Removing Barriers Blog

President Trump Releases Proposed Fiscal Year 2021 Federal Budget
Posted February 10, 2020 by CUNA Advocacy

Today, the President delivered his Fiscal Year 2021 budget to Congress.  The Administration’s budget is an explanation of its spending priorities and does not have the force of law.   

The president’s budget always has a section, as required by law, in which Treasury rescores all tax expenditures, including the ten-year cumulative “cost” of the credit union “tax expenditure.”  Basic scoring off the tax expenditure is the credit union movement’s retained earnings multiplied by the corporate income tax rate.  In the 2017 tax reform law, the corporate rate was lowered from 35% to 21%.  That likely accounts for the drop in the estimated “cost” of the credit union tax expenditure … $1.7 billion in 2020.

The budget sent to Congress recommends only $14 million to administer the current obligations of the Community Development Financial Institutions (CDFI) Fund in FY 2021.  This was the same recommendation for fiscal years 2019 and 2020. 

CUNA has worked with Congress and our system partners to restore and even increase CDFI funding during this Administration.  This fund makes capital grants, equity investments and awards for technical assistance to community development financial institutions (CDFIs).  Examples of CDFIs include community development banks, community development credit unions, community development loan and venture capital funds, and microenterprise loan funds.  CDFIs are required to provide a 1:1 match for most of the awarded funds, which are offered on a competitive basis.  CDFIs finance community development initiatives such as small businesses, community facilities, and low-income housing. 

CUNA is requesting $300 million for the CDFI Fund in FY 2021, an increase of $38 million over the enacted level in FY 2020. 

The president’s budget submission also requests no new funding for the NCUA’s Community Development Revolving Loan Fund (CDRLF) for FY 2021.  The President has attempted to eliminate funding for this program in his budgets for fiscal years 2017, 2018, 2019, and 2020.  CUNA has worked with Congress and our system partners to restore CDRLF funding during this Administration.  The NCUA successfully administers the Community Development Revolving Loan Fund program (CDRLF), which is used to provide low-interest loans and technical assistance grants to low income designated credit unions.  It was created in 1979 and transferred to NCUA administration in 1986.  The Community Development Revolving Loan Fund (CDRLF) was established by a $6 million appropriation to assist credit unions serving low-income communities to: 1) provide financial services to their communities; 2) stimulate economic activities in their communities, resulting in increased income and employment; and 3) operate more efficiently.  CDRLF funds a revolving loan program and a technical assistance program.  Since FY 2001, Congress has recognized the importance of CDRLF, and has provided annual appropriations for the program.  The CDRLF usually receives requests that greatly exceed available funds and CUNA is concerned that an elimination of this fund will result in fewer low-income credit unions having access to needed capital to provide critical services to low income credit union members.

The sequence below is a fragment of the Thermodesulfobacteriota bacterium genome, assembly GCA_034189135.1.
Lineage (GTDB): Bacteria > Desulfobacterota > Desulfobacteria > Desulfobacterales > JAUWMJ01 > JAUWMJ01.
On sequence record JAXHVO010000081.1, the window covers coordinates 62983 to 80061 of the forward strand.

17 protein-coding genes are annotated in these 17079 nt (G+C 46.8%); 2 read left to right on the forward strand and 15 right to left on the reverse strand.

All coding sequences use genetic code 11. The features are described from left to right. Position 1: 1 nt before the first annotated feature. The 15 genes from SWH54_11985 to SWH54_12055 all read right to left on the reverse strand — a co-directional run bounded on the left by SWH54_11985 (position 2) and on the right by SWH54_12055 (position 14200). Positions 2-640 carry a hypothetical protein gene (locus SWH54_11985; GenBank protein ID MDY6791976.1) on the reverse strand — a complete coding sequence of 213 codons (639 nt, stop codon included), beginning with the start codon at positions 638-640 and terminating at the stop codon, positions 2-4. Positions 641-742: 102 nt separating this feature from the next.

The CDRLF was initially established by a $6 million Congressional appropriation to assist credit unions serving low-income communities.  The CDRLF operates a revolving loan program and a technical assistance program.  For the revolving loan program, CDRLF had outstanding loans of $6.2 million as of November 30, 2019.  For the technical assistance program, the CDRLF made 165 technical assistance grants in 2019 to low-income credit unions to improve digital services and security, increase outreach to underserved communities, and train employees.  These grants totaled $1.7 million in 2019. 

CUNA is requesting $2 million for the CDRLF in FY 2021, an increase of $500,000 over FY 2020.  Please note that the CDRLF received an annual appropriation of $2 million in fiscal years 2015 through 2019. 

The Small Business Administration’s (SBA) 7(a) loan program allows the agency to guarantee up to 85% of a loan.  For credit unions, this means the SBA-guaranteed portion of a member business loan does not count against the statutory cap of 12.25% of assets.  The SBA’s 504 loan program provides long-term, fixed-rate financing for major fixed assets, such as equipment and real estate.  For FY 2021, the Administration’s budget proposes an SBA Section 7(a) loan program maximum loan limit of $30 billion.  The budget also proposes an SBA Section 504 Loan Program maximum loan limit of $7.5 billion. 

The Cooperative Development Program (CDP) is essential to furthering the worldwide development programs at the World Council of Credit Unions (WOCCU).  In FY 2020, the program received $17 million in funding.  In keeping with previous budget requests from this Administration, a comprehensive and itemized list of foreign assistance accounts is not included in its FY 2021 request. 

The FY 2021 Budget request proposes a restructure the Consumer Financial Protection Bureau.  The budget would limit its mandatory funding in FY 2020, and provide discretionary appropriations beginning in FY 2022.  The proposal would also cap transfers by the Federal Reserve Board to the CFPB during FY 2021 to $485 million. 

The Administration’s budget request proposes an increase and extension of guarantee fees charged by Government Sponsored Enterprises.  It proposes increasing the guarantee fee charged by Fannie Mae and Freddie Mac from 0.10 to 0.20 percentage points in 2021, and extending the 0.20 percentage point fee through 2025.  CUNA opposes this provision.